According to Colorado DOT Pavement Design Guide (2009), during warm summer months the sun radiation and the exhaust of the slow/standing vehicles raise the pavement temperature. At higher temperatures a reduction in the HMA stiffness occurs, which may induce instability rutting in the HMA layer. Dripping engine oil and other vehicle fluids are also concentrated at intersections and tend to soften the asphalt (CDOT, 2009). At intersections, stopped and slow moving traffic allow exhaust to elevate asphalt surface temperatures even higher. A properly designed mixture with a stiffer asphalt binder and strong aggregate structure will resist plastic deformation of the hot mix asphalt pavement. Surface/Wear Rutting Wear rutting is the consolidation in the wheel paths of the HMA layer due to insufficient compaction effort which is usually reflected in not achieving the target density. Consequently additional compaction to the asphalt layer is generated by vehicle loading without any base/ subbase yielding or the formation of HMA humps as seen in Figure 7. According to the Colorado Department of Transportation (2009) the following list of factors contributes to this type of rutting: Insufficient compacting effort within the lower base layers Not enough roller passes while paving HMA cooling before target density Asphalt moisture or dust Low asphalt content in the mix Lack of cohesion in the mix (tender mix, gradation problem) Wear rutting is also the result of chains and studded tires wearing away the pavement surface during winter season. This problem is not common in Texas. Figure 7: Wear Rutting on Asphalt Pavements (Federation of Canadian Municipalities and Canadian National Research Council 2003). 7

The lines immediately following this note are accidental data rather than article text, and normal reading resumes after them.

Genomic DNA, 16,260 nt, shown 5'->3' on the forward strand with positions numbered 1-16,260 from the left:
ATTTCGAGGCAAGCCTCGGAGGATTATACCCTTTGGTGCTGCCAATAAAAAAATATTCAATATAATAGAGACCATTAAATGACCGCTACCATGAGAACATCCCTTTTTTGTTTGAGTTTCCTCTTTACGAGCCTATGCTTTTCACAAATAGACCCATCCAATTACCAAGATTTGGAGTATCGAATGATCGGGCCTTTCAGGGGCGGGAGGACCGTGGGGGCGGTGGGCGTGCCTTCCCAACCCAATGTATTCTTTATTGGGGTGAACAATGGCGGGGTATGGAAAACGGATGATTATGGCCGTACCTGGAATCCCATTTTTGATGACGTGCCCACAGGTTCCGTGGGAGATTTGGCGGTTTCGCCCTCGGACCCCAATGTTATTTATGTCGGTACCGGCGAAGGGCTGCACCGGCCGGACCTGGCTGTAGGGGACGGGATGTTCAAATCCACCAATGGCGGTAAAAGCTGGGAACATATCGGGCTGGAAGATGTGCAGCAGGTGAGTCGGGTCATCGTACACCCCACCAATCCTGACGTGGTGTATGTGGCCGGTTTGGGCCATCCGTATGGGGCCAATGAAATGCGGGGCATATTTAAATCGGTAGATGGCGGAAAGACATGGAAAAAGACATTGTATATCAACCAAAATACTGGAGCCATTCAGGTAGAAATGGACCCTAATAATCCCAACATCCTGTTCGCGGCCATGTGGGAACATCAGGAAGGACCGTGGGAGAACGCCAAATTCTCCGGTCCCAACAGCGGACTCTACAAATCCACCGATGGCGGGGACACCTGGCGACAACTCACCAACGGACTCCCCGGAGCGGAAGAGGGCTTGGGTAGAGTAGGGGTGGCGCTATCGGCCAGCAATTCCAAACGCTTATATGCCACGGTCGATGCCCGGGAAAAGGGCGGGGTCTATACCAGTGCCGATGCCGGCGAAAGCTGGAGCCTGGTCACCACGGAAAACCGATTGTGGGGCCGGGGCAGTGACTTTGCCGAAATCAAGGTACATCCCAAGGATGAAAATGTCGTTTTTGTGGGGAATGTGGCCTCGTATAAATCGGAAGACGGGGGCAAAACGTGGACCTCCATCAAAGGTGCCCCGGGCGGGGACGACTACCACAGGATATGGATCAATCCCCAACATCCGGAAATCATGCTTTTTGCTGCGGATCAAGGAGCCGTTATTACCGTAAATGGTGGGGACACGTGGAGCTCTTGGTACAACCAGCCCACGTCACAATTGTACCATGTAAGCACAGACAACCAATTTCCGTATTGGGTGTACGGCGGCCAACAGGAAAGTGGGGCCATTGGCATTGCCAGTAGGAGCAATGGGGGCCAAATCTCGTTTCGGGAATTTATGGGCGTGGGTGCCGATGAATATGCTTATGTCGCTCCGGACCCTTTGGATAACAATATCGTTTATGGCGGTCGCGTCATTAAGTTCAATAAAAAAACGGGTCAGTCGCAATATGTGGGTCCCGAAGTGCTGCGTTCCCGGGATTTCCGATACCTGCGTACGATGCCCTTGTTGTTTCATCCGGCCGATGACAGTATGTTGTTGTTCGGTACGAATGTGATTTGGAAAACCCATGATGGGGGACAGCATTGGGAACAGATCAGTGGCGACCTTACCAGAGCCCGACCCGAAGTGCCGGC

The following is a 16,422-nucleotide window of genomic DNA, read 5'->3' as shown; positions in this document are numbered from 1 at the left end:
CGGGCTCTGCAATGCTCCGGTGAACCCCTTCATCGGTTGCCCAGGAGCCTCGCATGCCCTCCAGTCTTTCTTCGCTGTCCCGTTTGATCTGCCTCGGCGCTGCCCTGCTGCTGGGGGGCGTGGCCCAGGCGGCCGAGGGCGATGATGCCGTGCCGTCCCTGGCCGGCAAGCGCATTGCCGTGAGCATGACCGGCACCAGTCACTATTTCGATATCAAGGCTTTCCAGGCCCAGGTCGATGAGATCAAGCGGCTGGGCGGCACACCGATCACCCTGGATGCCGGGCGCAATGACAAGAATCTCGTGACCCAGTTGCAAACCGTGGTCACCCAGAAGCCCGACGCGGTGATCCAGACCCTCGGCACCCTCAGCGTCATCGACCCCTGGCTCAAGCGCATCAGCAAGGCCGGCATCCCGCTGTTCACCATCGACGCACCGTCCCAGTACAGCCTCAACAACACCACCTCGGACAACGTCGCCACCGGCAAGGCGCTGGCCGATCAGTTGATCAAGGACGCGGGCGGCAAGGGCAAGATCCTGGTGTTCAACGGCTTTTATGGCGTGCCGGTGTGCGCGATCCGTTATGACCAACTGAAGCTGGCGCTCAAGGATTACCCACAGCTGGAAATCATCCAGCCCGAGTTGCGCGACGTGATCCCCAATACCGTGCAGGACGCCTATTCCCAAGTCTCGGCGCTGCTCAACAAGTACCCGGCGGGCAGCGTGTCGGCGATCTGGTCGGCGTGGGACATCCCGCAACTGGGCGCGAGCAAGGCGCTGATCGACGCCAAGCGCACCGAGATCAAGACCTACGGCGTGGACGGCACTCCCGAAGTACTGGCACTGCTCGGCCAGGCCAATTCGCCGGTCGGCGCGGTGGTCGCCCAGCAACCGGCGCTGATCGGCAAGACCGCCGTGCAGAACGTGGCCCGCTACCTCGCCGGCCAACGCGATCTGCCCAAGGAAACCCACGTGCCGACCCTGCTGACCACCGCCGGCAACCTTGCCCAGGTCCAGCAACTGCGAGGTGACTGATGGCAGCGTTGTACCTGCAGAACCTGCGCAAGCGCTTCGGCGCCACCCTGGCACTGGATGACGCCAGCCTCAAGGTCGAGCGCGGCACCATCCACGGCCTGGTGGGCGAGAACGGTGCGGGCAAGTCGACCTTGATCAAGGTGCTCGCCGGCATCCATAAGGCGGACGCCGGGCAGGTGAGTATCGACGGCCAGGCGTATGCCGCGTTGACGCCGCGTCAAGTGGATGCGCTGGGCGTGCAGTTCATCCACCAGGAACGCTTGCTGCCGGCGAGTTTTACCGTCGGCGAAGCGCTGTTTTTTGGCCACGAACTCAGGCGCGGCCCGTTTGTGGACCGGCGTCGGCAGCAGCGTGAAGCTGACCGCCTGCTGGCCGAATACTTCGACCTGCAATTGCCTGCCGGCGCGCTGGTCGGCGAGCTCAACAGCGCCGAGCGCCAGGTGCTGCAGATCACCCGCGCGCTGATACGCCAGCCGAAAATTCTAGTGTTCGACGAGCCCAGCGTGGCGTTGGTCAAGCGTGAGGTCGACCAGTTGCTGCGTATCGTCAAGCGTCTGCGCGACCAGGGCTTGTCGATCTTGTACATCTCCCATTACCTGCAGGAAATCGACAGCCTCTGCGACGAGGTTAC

Shoving Shoving of an asphalt concrete pavement is defined as the longitudinal surface displacement of the HMA. Shoving is usually caused by an unstable asphalt layer that is not strong enough to resist horizontal stresses. Acceleration and deceleration of vehicles represent a continuous load in the same direction that generally causes shoving as shown in Figure 8. Excess binder in the mix, mistakes on the gradation, and erroneous temperature during compaction are parameters that cause a weak asphalt mixture. These potential problems along with poor bonding between the HMA and the underlying layer decrease the resistance to horizontal stresses leading to shoving. Shoving can be easily identified by distortion of pavement markings, and vertical displacements (dips and bumps). In many cases shoving is manifested with a large "bow wave" in front of the braking section or areas where HMA abuts a rigid object such as utilities. Shoving affects ride quality and may represent a safety hazard.